If you haven’t seen it, there is a scene in Curb Your Enthusiasm when Larry David is casually walking across a parking lot having just parked his car. An African-American man walks past him in the same direction as Larry’s vehicle. Larry suddenly turns and clicks the button on his remote keyless system, locking his car doors with a swift electronic bleep that breaks the silence like a well-timed punch line. The man turns and glowers. “Think I’m gonna steal your car?” he challenges. “No . . . it’s not you”, Larry awkwardly bumbles, “it’s not a race thing”.
Whether Larry’s choice of moment to lock his vehicle was merely inopportune or whether he was really being racist is left to our imagination. What is interesting is the peculiar comic potential in this moment. If Larry’s locking his car door was a manifestation of a subconscious prejudice, then it’s almost as if we don’t know whether to protest or to laugh at him for his bad luck.
This inherent tension in our reactions brings up an interesting philosophical question – one that is taken up by philosopher Neil Levy in a couple of postings this month (here and here) on The Brains Blog. Science shows that though a person accused of discrimination may sincerely deny harboring any kind of prejudice, their choices and actions may have been modulated by ‘implicit biases’ operating below the level of their conscious intention. Are people morally responsible, and so legitimate objects of blame, for discrimination resulting from their implicit biases?
Levy argues that, on any plausible version of the most widely held forms of compatibilism about moral responsibility, we are not morally responsible for actions resulting from our implicit attitudes. In his blog post, he focuses on what he calls "control-based" theories. On control-based accounts, whether a person is morally responsible for some action is a matter of whether they possess the right kind of control over their performance of it.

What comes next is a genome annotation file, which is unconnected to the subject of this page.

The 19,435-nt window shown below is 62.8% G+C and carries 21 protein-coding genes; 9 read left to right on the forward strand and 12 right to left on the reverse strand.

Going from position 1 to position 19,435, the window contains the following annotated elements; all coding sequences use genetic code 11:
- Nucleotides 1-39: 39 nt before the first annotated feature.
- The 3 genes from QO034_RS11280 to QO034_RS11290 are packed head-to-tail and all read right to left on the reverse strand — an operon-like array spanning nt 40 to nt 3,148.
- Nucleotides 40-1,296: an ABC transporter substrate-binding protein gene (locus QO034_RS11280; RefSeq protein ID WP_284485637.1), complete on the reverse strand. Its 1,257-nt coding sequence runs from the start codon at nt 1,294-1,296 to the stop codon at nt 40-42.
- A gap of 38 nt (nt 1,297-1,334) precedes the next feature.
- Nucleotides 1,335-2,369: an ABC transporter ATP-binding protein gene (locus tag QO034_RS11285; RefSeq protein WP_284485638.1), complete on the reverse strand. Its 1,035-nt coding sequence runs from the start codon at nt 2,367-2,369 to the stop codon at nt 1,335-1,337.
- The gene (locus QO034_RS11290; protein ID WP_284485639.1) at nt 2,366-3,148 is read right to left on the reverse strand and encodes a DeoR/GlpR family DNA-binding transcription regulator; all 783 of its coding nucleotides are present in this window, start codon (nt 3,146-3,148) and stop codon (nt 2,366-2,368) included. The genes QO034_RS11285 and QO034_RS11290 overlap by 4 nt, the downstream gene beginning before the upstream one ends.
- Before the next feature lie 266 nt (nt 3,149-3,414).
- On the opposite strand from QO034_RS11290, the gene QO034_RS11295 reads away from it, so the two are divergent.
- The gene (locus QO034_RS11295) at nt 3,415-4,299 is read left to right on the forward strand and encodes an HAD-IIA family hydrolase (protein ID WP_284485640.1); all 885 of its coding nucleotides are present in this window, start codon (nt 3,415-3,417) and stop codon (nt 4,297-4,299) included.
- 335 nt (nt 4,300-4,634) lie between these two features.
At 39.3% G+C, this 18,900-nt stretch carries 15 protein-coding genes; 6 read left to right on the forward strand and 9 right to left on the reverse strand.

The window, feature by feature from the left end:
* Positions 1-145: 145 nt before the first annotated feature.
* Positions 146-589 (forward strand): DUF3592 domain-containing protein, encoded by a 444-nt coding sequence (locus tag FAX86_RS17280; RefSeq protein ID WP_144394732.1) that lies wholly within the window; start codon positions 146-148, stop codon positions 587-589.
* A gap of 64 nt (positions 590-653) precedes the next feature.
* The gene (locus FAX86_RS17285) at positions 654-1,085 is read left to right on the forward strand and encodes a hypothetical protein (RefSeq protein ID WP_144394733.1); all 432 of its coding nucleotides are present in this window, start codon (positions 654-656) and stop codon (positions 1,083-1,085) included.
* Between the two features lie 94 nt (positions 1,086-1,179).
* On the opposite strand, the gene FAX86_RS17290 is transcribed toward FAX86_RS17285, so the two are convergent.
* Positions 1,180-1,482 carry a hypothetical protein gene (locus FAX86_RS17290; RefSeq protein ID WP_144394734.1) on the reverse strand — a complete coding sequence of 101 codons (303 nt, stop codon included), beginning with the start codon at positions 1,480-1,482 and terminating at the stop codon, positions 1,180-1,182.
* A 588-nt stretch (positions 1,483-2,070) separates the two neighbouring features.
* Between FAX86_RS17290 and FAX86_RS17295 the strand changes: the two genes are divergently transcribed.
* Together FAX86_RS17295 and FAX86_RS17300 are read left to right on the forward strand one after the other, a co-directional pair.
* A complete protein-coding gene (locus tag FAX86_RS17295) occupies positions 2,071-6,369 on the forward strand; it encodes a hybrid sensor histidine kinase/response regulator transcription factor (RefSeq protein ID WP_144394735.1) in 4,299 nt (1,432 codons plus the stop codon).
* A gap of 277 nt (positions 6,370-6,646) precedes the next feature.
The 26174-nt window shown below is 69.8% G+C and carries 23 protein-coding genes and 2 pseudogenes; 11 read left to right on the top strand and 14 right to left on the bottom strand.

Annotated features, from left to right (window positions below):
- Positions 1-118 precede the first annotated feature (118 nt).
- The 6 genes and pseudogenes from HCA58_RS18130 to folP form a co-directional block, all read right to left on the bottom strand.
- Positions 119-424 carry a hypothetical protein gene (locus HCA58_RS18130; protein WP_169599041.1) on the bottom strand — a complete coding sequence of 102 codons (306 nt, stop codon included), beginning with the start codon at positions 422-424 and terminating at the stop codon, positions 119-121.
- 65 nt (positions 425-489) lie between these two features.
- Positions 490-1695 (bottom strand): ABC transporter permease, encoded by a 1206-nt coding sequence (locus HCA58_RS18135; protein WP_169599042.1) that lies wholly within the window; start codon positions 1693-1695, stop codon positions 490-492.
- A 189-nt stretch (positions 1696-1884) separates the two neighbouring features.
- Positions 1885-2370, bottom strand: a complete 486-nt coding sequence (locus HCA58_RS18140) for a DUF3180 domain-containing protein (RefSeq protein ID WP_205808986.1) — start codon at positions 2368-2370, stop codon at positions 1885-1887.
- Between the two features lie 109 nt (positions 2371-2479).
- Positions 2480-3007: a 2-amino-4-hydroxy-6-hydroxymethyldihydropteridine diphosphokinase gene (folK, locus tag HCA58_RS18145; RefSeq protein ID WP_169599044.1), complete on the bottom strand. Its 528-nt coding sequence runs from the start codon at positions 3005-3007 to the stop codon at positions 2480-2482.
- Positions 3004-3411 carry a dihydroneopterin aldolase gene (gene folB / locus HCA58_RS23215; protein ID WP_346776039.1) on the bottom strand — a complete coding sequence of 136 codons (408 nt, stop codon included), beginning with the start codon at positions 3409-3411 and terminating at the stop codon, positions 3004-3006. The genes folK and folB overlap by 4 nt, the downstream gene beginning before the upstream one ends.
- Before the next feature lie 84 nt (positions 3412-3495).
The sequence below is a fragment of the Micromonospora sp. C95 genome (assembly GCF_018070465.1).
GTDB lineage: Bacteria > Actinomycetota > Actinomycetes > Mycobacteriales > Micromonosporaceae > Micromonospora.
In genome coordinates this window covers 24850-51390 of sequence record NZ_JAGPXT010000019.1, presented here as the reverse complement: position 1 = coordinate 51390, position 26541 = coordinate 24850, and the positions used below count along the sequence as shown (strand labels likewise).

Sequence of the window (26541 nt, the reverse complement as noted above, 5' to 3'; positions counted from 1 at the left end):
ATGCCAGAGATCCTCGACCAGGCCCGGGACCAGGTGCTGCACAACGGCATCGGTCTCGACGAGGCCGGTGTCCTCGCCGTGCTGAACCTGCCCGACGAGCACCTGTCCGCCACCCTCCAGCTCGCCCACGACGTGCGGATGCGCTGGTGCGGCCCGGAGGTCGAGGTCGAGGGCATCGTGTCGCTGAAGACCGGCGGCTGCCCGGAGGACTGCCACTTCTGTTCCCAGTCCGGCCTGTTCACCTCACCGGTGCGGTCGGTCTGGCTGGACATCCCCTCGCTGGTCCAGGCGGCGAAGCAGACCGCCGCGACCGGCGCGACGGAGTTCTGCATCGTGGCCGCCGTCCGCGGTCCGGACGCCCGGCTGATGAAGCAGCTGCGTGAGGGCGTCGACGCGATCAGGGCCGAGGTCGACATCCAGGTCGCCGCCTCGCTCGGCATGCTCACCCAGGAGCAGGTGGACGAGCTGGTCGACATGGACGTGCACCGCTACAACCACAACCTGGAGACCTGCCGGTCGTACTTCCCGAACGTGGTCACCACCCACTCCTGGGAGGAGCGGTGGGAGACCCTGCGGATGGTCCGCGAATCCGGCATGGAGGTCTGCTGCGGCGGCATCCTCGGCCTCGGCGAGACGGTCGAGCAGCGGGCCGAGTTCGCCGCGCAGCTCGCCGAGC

Levy dedicates considerable space to articulating exactly what is the right kind of control, but the general conclusion is that this is what is crucially missing in the types of cases in question. When an employer chooses a worse qualified male candidate for a job role over a better qualified female candidate, due to implicit sexist attitudes biasing the selection process, she does not have the sort of control over her acting discriminatorily necessary for her to be responsible for it.
This is only the gist of a much more detailed and complex argument. Rather than wading into the fine details, I’ll just make some general remarks about Levy’s overall approach.
One thing that strikes me as interesting about the type of cases Levy is concerned with – cases where a person behaves discriminatively due to implicit biases - is that they are instances of what the philosophers Thomas Nagel and Bernard Williams referred to, in two classic papers from the 70s*, as "moral luck." Moral luck occurs when a person can legitimately be treated as the object of moral assessment despite the fact that what she is being assessed for is partly due to factors beyond her control. As Nagel points out, moral luck can enter into our moral assessments in a variety of different ways. Of particular relevance here is what Nagel calls "constitutive luck," or luck in the traits and dispositions that make us up, and "circumstantial luck," which is luck in the circumstances that we find ourselves in.
Take an example. Suppose a police officer fatally shoots someone in a situation that the officer perceived to be volatile and dangerous. At the time the officer sincerely believed her actions to be appropriate and proportionate to the threat posed. However, she is confronted with evidence that retrospectively forces her to realize that in fact she acted with disproportionate aggression. Her judgment of the situation was skewed by implicit biases about the victim’s race.